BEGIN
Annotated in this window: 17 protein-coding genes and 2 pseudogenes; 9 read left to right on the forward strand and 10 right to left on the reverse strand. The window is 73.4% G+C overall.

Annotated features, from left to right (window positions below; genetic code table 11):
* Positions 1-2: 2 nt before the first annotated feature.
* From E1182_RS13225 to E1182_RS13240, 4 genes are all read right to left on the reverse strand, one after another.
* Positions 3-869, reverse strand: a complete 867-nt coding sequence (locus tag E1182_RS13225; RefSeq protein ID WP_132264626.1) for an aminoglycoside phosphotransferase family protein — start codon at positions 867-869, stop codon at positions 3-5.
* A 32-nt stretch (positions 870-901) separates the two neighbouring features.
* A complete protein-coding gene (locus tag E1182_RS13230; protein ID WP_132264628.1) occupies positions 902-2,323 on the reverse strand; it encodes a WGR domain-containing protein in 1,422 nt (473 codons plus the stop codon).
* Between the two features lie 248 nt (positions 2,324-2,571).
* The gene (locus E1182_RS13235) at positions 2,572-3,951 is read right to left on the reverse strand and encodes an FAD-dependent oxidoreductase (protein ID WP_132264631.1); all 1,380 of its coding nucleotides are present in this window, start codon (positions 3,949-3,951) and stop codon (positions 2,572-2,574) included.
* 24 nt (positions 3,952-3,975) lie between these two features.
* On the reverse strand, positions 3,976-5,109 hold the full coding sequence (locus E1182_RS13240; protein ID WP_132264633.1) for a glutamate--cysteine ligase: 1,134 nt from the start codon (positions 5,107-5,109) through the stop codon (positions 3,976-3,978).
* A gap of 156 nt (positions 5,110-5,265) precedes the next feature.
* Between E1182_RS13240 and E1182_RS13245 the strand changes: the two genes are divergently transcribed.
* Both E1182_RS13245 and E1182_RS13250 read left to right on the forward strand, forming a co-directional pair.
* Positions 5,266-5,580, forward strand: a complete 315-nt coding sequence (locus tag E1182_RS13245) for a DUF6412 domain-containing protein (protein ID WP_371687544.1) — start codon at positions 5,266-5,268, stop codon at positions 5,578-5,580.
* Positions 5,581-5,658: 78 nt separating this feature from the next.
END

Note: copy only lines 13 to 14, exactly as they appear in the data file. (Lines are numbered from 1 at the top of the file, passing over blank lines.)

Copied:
* Between E1182_RS13240 and E1182_RS13245 the strand changes: the two genes are divergently transcribed.
* Both E1182_RS13245 and E1182_RS13250 read left to right on the forward strand, forming a co-directional pair.